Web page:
The data were expressed as the mean ± SEM of at least three independent experiments. Statistical analysis was conducted using SPSS version 14.0 (SPSS, Inc., Chicago, IL, USA). Differences were evaluated by one-way analysis of variance followed by Tukey’s post hoc test, and P < 0.05 was considered statistically significant.


    -adrenergic receptor upregulates extracellular glycerol release

    Previous reports have clearly shown that cytosolic lipolysis and lipophagy crosstalk and interact each other [2, 11, 12]. Notably, SOCE positively regulates cytosolic lipolysis by controlling cAMP-dependent signaling and lipase expression, whereas SOCE-deficiency increases lipophagy to compensate for impaired lipolysis [3]. Because TRPML1 has been reported to play crucial roles in autophagic membrane trafficking, we hypothesized that activation of TRPML1 affects lipid metabolism by either cytosolic lipolysis and lipophagy. To confirm this, we employed an In vitro adipogenesis model. OP9 cells, as a precursor of adipocytes, differentiated into mature adipocytes following induction by adipogenic stimuli for 5 days. Following differentiation, the cells were subjected with isoproterenol, a nonselective β-adrenergic receptor agonist, and different doses of ML-SA1 (20, 50, 100 μM). Each sample was incubated for 16 h, and the culture medium was collected to measure glycerol release. Interestingly, our data showed that treatment with ML-SA1 (100 μM) in the absence of isoproterenol significantly increased glycerol release compared to in controls (not treated with both isoproterenol and ML-SA1). In addition, ML-SA1 (100 μM) did not increase glycerol release to the same extent as isoproterenol. Considering that TRPML1 mediates lysosomal membrane trafficking, our data strongly suggest that activation of the channel function of TRPML1 can partially stimulate lipolysis, which contributes to receptormediated lipolysis.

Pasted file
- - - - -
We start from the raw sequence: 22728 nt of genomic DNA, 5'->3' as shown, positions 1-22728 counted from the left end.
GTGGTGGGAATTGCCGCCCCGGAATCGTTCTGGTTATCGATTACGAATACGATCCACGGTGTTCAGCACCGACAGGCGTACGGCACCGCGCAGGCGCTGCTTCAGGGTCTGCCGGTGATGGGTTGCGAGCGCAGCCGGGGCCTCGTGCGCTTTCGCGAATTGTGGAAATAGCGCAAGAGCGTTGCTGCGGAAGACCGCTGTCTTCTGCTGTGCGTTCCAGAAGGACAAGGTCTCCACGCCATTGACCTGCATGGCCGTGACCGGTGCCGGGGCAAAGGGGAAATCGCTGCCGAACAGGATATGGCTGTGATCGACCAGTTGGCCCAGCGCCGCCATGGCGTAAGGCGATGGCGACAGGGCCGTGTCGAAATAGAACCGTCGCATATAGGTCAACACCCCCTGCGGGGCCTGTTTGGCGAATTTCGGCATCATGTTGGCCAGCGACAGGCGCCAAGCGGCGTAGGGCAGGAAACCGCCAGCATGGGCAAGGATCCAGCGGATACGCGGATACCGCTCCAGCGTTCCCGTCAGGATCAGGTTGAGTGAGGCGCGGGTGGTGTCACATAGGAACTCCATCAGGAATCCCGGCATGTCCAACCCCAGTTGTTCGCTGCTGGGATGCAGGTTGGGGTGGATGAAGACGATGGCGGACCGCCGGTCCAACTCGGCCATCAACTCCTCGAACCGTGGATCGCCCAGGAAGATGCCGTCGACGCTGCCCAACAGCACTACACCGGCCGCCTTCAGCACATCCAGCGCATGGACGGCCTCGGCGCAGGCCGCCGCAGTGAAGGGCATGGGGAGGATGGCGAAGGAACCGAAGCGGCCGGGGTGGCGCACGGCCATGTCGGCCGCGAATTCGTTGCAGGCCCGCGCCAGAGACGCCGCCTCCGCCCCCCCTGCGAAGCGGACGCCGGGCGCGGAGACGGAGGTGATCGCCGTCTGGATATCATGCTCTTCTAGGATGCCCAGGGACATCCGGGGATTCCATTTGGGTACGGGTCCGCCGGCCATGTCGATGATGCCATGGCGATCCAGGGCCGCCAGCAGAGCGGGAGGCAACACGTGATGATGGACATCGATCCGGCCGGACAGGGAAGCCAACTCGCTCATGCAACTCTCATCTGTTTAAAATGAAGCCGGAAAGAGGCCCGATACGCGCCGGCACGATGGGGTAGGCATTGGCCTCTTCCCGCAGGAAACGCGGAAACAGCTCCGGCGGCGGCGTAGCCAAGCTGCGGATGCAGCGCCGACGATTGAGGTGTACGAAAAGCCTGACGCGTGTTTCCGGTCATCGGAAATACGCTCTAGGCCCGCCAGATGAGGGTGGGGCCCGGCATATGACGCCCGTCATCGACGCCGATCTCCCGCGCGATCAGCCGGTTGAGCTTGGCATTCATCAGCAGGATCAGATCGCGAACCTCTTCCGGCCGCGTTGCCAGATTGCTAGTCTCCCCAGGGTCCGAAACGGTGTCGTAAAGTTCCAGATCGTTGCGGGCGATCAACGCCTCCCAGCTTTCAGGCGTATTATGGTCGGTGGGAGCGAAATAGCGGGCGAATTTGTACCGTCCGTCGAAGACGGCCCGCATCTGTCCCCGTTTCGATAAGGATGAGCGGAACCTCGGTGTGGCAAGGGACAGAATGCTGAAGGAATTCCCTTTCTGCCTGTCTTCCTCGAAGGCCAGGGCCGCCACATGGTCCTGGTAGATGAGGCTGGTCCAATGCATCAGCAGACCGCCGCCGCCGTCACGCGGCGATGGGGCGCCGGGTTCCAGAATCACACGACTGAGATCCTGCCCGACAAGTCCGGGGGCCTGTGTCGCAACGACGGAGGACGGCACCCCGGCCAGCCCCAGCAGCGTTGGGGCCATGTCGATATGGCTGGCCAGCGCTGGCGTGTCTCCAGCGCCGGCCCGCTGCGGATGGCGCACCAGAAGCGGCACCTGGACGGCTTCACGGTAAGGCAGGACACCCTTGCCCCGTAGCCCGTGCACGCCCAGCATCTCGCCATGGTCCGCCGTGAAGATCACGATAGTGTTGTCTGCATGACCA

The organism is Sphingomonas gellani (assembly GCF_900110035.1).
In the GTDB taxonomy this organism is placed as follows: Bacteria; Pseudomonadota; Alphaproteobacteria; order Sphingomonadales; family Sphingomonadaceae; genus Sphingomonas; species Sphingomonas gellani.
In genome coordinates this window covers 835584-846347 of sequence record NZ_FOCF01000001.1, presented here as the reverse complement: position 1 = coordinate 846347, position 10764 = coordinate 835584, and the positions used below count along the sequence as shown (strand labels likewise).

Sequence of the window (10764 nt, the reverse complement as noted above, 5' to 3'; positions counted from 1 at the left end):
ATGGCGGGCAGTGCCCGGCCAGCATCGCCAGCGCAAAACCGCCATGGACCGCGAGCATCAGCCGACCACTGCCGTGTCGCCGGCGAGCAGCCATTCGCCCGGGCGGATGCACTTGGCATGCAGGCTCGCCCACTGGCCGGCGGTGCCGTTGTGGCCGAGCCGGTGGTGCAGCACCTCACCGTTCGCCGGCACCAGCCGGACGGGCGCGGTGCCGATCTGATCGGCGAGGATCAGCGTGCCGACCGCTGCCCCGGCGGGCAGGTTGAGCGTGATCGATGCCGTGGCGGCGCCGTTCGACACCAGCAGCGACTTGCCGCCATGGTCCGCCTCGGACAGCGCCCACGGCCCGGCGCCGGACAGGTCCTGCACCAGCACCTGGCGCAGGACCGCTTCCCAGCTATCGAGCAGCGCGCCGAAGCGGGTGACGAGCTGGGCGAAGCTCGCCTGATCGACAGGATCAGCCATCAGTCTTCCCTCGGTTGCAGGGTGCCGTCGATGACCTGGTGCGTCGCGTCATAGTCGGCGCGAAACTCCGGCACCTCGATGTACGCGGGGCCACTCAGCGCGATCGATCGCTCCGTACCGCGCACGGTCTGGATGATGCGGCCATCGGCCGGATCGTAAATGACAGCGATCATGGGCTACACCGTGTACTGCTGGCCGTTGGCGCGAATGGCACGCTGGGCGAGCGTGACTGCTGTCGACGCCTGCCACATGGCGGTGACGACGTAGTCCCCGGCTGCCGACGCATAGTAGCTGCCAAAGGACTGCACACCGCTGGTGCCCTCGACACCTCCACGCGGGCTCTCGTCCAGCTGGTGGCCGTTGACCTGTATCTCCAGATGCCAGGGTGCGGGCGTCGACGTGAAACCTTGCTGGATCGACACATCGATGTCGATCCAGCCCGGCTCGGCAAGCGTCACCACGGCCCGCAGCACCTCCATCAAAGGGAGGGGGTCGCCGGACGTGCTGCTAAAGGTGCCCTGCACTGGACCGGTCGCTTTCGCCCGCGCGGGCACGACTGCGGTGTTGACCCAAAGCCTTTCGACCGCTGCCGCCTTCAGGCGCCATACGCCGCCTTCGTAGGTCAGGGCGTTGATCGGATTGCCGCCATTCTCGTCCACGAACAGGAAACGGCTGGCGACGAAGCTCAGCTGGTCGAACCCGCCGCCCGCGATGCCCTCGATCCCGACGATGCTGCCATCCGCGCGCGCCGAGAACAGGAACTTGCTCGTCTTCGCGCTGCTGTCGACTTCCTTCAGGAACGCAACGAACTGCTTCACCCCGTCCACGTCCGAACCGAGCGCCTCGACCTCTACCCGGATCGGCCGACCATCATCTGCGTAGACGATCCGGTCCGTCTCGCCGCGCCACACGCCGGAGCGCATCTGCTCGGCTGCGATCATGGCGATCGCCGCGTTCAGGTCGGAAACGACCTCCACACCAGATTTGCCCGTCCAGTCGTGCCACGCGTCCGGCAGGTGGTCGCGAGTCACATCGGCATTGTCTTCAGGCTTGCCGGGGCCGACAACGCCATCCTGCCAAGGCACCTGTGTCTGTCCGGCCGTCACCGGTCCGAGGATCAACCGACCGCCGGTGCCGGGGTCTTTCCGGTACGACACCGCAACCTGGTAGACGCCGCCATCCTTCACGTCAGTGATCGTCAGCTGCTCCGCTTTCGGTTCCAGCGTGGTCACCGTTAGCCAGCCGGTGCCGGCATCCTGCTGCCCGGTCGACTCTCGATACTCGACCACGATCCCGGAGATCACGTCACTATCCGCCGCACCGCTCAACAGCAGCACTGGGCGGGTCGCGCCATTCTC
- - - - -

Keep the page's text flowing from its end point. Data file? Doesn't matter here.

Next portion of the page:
Deletion of TRPML1 in mature adipocytes results in reduction of LC3 cleavage

    A previous report indicated that adipogenic stimulation of 3T3-L1 cells elicits autophagic flux depending on CCAAT/ enhancer-binding protein β [13]. Furthermore, LDs can be a target of autophagy, and this induction of autophagy in adipocytes is critical for maintaining cellular energy homeostasis [12]. To determine the roles of TRPML1 during lipolysis, TRPML1 expression was acutely knocked down in mature adipocytes and the cells were incubated under the indicated conditions. Figure 2 shows that TRPML1 expression was efficiently repressed, and upregulated LC3 cleavage in the control, treated with vehicle only in mature adipocytes, was not affected by isoproterenol and ML-SA1. However, deletion of TRPML1 significantly reduced LC3 cleavage compared to in control cells. This indicates that autophagy is in a fully activated state during adipogenesis, and TRPML1 is necessary for inducing autophagic flux.